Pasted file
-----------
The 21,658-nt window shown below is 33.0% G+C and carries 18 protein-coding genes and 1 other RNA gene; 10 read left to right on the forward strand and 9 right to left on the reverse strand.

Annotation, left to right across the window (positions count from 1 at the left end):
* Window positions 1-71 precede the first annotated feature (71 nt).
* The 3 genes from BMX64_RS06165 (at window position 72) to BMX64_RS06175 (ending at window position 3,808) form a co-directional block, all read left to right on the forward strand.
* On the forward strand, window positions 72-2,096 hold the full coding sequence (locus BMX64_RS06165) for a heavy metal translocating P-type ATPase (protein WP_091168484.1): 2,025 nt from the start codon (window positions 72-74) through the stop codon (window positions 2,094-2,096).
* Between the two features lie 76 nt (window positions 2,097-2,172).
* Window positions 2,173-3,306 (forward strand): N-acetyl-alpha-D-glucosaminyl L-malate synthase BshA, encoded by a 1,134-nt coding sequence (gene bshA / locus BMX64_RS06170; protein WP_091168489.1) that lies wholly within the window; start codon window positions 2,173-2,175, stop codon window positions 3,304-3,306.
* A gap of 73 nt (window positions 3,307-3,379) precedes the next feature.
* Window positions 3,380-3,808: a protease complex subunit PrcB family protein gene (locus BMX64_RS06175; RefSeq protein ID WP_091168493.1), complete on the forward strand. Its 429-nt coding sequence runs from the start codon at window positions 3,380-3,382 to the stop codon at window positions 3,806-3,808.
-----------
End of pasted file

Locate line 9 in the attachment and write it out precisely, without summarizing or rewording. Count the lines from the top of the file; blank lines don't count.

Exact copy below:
* Window positions 3,380-3,808: a protease complex subunit PrcB family protein gene (locus BMX64_RS06175; RefSeq protein ID WP_091168493.1), complete on the forward strand. Its 429-nt coding sequence runs from the start codon at window positions 3,380-3,382 to the stop codon at window positions 3,806-3,808.